In 2014, Forbes wrote, “None of the risks [in Colombia’s business environment] are insurmountable, and companies that can mitigate them stand to prosper.” In energy specifically, there are considerable business opportunities for Canadian companies. Colombia is expected to run out of oil in the next seven years, creating significant opportunities in renewables, specifically bioenergy and solar. Colombia’s residential and industrial energy markets have an anticipated compound annual growth rate of 6.8% between 2012 and 2017, roughly 3ppts higher than the US. How can innovative Canadian energy companies leverage these opportunities?

An analysis of data from third-party sources including the World Bank, International Energy Agency (IEA), and the U.S. Energy Information Administration (EIA), indicates that the growth and energy challenges facing Colombia today provide significant business opportunities for Canada’s energy companies. Energy security, greater reliability and greater energy access for remote communities are a priority for the Colombian government and utilities. To this end, there is a surge of investment and government policies focused on diversifying Colombia’s energy mix to increase the penetration of renewables. Canadian experiences supplying energy to remote communities are particularly applicable to Colombia where many rural residents have electricity for less than eight hours a day.

The question is: what do companies need to know if they are seeking to leverage these export opportunities? One successful Canadian company operating in Colombia provides some insight.

Survalent Technology is a Canadian company that has embraced opportunities within the Colombian energy market. Survalent offers real-time operational intelligence, integrating data across the network to optimize utilities’ operations, reliability and performance. The company’s offerings include Advanced Distribution Management Systems and Substation Automation products. In their experience, Survalent has learned that Colombia is one of the leading buyers of innovative technologies among their Latin American neighbours. Colombian utilities are keen to advance their grid and are leaders in terms of technology adoption.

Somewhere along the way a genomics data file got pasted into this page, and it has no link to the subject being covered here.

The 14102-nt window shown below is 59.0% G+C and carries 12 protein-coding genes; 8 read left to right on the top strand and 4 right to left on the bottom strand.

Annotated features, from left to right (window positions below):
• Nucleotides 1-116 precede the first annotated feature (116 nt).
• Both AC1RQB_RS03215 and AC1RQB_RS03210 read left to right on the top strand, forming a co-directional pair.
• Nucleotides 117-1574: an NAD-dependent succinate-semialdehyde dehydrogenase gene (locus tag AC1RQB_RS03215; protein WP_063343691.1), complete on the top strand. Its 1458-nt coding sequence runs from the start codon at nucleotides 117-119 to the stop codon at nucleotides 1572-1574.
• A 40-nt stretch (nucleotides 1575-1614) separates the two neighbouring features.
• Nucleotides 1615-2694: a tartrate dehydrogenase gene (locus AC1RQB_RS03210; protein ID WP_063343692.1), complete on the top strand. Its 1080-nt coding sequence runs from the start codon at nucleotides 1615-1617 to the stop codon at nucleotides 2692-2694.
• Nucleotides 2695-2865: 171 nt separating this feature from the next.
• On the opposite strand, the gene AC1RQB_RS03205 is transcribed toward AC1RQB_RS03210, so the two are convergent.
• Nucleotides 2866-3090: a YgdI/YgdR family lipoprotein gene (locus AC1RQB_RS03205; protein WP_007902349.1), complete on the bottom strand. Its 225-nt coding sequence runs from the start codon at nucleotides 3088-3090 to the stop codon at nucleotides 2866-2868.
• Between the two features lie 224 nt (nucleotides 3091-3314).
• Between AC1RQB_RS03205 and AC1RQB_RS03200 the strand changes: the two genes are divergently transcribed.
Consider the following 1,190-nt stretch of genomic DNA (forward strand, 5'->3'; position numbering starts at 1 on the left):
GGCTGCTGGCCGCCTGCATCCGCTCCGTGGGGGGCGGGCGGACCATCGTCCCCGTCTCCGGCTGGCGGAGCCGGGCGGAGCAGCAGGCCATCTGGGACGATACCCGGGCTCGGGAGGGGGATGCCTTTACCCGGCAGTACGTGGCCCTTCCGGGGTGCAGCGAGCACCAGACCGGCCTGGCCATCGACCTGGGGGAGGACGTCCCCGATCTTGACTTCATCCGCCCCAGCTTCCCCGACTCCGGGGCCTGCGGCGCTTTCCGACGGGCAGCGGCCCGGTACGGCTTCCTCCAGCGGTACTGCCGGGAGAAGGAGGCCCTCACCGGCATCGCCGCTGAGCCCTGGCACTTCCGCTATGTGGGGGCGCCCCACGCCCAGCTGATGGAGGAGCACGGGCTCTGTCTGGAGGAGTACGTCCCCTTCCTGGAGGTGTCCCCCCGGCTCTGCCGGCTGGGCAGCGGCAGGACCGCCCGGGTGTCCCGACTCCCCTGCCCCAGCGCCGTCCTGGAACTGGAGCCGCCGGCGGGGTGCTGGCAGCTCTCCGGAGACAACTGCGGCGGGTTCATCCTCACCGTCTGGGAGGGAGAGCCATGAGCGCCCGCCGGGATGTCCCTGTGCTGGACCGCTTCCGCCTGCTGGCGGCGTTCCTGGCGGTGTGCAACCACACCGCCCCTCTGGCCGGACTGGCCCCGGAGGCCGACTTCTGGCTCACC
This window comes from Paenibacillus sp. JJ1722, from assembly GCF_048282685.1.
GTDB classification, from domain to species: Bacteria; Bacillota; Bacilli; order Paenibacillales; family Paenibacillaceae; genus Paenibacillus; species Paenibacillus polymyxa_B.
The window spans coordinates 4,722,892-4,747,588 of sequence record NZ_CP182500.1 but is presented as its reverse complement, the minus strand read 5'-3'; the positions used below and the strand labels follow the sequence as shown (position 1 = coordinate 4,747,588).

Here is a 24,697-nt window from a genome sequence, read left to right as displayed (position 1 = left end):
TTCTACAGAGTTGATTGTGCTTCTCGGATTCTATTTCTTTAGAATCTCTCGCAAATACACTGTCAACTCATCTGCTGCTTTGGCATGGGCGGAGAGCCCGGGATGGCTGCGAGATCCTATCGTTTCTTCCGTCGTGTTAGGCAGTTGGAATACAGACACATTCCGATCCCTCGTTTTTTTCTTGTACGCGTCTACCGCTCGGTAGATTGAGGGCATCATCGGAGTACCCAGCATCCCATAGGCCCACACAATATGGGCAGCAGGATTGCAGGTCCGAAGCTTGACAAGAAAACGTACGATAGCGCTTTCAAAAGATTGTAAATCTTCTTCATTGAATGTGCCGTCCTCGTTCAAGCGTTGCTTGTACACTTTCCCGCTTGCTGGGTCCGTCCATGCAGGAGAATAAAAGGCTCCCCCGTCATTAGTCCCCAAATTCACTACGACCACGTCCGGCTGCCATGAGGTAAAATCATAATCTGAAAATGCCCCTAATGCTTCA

Gustavo Hoyos, Regional Director for South America notes that a major challenge for Canadian companies looking to enter the market is adapting to the business culture. Technical training is essential in order to better understand the potential for Canadian technologies to provide value to system integrators or end users. Mr. Hoyos likens selling a solution without technical training to “trying to sell cars to people that don’t know how to drive.” Technical and cultural fit is critical for Canadian products to penetrate the Colombian market.

To read more about the Colombian energy market, read the Going Global Colombia report.
To read more about the Colombian energy market, read the Going Global Colombia report.

The World Bank Group ranks Colombia the easiest Latin American country in which to do business—placed at 34/189 countries. Nevertheless, as Gustavo noted, understanding context and gaining insight into the energy market is critical for Canadian companies to succeed. The Advanced Energy Centre aims to provide objective and in-depth energy market insights through its Going Global Series. To read more about the Colombian Energy Market, read the Going Global Colombia report.

Kathleen Gnocato

Kathleen Gnocato is Manager of the Utility Transformation Program for the Advanced Energy Centre at MaRS. See more…